# Tag Archives: 101 Questions

## Soccer Ball Inflation

We tried Soccer Ball Inflation again this year.

I haven’t found many opportunities during our first semester of geometry for students to engage in multiple steps of the modeling cycle. So I’m glad for the few problems that at least let students define the problem, decide what information is useful to know, and begin to formulate a model to describe relationships between what is important.

We watched Nathan Kraft’s Soccer Ball Inflation video on 101 questions.

Most students wanted to know how many pumps it would take to fill the other balls.

What information do you need to know to figure it out?

This was the end of November. It’s not the last time I’ll ask my students what information they need to know to figure out the answer to a question, but it was the first. It takes practice figuring out what information is useful, especially when it has been given for so long. Most of what they wanted to know (except for the answer) isn’t very useful or even possible without complicated measurement tools.

So I asked, “What’s easy for us to know? What’s easy to measure?”

Last year, I noted in my blog post that I gave them the circumferences (because that’s what Nathan included in Act 2, and I didn’t want to do any calculating). Dan called me out on this:

I’m not the only one who’s been living inside the “ideal” math world for too long. So have my students.

Oh. I guess not. The circumference.

Okay – so the circumference. I gave them the circumferences of all three balls. They knew from the video that it had taken 9 pumps for the smaller ball.

And finally … What assumptions are we making here?

They worked. I watched.

I’ve learned not to be surprised at the faulty proportional reasoning that happens every single year.

Most students said 14 pumps would fill the medium ball.

Why doesn’t that work?

The few who had gotten it correct actually calculated the radii from circumferences, and then calculated volumes from the radii.

No one recognized that the cube of the ratio of the circumferences would equal the ratio of the volumes.

And so the journey continues … trying to escape the “ideal” math world, one lesson at a time.

1 Comment

Posted by on December 13, 2015 in Dilations, Geometry

## Systems of Equations – Take 3

What do you do with Systems of Equations in a high school Algebra 1 class?

Our students have some experience with systems from grade 8, but not as much as they eventually will with full implementation of our new standards.

NCTM’s Principles to Actions lists Establish mathematics goals to focus learning as one of the Mathematics Teaching Practices. We can tell that having a common language to talk about what we are doing is helping our students communicate to us about what they can and can’t (yet) do.

We started our unit on Creating Equations & Inequalities with the following leveled learning progression and questions:

Level 1: I can determine whether an ordered pair is a solution to a linear equation.

Level 2: I can graph a linear equation y=mx+b in the x-y coordinate plane.

Level 3: I can solve a system of linear equations.

Level 4: I can create a system of equations to solve a problem.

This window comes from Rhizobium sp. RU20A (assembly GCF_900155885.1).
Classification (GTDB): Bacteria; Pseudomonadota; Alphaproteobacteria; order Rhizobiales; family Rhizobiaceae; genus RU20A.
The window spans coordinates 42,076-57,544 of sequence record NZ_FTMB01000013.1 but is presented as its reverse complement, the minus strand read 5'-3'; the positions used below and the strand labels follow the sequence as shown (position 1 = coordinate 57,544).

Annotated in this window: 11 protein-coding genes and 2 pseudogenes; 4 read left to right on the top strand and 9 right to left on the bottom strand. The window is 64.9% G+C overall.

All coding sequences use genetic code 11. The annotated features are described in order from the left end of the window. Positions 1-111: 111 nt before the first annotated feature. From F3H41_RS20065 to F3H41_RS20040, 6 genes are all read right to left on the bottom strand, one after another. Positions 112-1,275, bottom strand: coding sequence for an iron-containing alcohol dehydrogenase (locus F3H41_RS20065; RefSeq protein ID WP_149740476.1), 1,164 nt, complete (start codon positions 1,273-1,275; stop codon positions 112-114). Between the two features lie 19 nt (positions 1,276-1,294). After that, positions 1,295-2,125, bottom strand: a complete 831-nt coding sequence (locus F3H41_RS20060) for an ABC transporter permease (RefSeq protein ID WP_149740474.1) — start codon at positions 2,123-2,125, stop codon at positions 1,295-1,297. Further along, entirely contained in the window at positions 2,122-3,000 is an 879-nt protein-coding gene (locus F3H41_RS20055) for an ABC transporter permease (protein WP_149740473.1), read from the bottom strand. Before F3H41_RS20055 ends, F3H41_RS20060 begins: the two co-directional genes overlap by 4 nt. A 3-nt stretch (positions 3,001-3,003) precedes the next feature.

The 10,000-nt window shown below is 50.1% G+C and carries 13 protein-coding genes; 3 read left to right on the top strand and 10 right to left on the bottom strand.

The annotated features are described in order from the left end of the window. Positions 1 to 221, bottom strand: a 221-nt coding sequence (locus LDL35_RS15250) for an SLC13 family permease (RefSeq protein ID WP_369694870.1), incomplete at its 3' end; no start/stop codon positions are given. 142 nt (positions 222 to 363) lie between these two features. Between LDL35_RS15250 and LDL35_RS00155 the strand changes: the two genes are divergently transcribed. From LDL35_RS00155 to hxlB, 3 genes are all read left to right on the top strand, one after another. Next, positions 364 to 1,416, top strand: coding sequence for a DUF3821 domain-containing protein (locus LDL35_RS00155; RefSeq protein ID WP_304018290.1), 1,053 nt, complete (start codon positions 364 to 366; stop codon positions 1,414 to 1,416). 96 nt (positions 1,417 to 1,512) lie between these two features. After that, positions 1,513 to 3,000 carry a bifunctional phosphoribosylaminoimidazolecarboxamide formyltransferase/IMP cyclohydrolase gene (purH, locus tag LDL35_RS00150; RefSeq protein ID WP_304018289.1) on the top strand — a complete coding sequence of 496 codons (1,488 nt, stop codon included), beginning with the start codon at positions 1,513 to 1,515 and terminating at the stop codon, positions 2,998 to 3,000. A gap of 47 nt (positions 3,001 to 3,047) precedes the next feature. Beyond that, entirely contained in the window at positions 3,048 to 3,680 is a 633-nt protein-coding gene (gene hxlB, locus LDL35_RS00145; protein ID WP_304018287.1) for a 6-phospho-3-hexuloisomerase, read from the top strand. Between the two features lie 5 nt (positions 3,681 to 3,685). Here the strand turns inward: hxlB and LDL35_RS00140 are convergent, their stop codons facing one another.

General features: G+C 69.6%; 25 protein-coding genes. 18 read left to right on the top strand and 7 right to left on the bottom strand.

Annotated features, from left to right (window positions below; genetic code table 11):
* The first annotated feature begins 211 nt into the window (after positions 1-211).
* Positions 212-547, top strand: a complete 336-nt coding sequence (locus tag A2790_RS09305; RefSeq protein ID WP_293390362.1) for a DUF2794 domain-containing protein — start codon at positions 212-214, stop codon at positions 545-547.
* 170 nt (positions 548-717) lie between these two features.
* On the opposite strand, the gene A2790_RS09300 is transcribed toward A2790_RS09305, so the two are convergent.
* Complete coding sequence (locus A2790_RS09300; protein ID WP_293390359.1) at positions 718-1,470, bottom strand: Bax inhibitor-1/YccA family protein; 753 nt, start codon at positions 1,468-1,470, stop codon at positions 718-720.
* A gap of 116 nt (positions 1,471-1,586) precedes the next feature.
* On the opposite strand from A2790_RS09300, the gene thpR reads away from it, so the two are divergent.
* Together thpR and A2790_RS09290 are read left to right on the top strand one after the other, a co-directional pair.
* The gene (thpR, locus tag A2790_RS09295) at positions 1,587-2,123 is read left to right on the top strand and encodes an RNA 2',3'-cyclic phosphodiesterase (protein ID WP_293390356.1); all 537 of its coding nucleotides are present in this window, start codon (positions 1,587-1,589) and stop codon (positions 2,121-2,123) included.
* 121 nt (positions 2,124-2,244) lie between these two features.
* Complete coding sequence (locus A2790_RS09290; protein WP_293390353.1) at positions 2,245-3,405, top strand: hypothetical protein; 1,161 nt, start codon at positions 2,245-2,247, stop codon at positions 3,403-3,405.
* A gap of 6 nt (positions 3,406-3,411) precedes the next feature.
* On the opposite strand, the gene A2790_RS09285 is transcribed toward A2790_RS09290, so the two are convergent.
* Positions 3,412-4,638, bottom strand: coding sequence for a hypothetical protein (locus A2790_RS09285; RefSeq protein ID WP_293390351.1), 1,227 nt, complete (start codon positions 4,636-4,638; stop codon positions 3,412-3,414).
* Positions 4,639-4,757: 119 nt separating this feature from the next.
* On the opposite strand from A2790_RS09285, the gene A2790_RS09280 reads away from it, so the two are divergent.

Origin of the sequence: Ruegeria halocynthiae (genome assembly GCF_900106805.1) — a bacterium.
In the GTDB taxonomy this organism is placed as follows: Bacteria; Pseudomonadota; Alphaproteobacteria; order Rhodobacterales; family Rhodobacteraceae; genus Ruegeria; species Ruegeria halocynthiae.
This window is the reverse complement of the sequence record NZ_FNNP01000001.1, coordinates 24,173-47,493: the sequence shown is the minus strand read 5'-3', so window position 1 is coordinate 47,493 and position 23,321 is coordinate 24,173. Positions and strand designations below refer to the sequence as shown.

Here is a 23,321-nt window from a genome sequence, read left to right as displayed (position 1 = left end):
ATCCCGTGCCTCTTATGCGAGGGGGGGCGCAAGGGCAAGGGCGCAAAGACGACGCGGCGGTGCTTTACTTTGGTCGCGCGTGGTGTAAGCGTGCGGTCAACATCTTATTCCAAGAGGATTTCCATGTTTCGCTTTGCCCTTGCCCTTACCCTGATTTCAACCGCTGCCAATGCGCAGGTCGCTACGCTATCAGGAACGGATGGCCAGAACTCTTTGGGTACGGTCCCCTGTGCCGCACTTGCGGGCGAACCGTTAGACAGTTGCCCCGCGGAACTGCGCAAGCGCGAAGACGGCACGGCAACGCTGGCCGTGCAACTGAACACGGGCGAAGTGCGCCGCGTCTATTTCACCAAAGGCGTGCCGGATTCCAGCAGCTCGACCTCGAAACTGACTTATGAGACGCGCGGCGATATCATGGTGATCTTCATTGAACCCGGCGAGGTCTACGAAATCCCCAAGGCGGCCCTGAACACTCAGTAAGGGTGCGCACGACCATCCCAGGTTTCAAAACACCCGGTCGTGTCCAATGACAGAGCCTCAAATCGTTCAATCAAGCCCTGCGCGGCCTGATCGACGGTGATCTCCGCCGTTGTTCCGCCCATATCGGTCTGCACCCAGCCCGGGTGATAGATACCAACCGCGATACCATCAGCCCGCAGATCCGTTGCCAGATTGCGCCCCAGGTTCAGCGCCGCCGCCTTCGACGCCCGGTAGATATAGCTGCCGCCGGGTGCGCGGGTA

NCTM’s Principles to Actions lists Elicit and use evidence of student thinking as one of the Mathematics Teaching Practices. We need to know what students are thinking so that we can move their thinking forward. We created a leveled learning formative assessment so that we could see where students are.

Level 1: I can determine whether an ordered pair is a solution to a linear equation.

We have this y= Question configured to generate a graph preview. The equations students enter graph as they are typed, so the students are able to check their thinking as they go. (Note that we don’t have to configure the question to graph the equation as it is entered; we are choosing to do so while students are learning.)

The following are the results from one of our Algebra 1 classes. This is my favorite question.

How can we use the equation to know whether it contains the point (2,3)?

How can we use the graph to know whether it contains the point (2,3)?

What happens when we give students a point & ask them to create two equations that contain the point?

Do they know that they are creating a system?

Does it help them to know that eventually we will give them the equations and ask them for the point?

Level 2: I can graph a linear equation y=mx+b in the x-y coordinate plane.

And results from the second question:

Level 3: I can solve a system of linear equations.

What’s significant about the green point?

What does it have to do with the given equations?

At least half of our students don’t yet understand what the solution is.

And only a very few are able to solve the system from the question on 3.3, which is okay. This is the first day of the unit. We have the information we need to know how to proceed with the lesson.

I wrote about some of the tasks we used on the first two days of the unit here.

On the third day, we tried Dueling Discounts from Dan Meyer’s 101 Questions, which went better than Dan’s Internet Plans Makeover.

And more:

Maybe it’s time to generalize our results?

On the last day we tried Candy & Chips from 101 Questions, which also went well.

NCTM’s Principles to Actions lists Build procedural fluency from conceptual understanding as one of the Mathematics Teaching Practices. We know we aren’t there yet, but we are definitely making progress as the journey continues …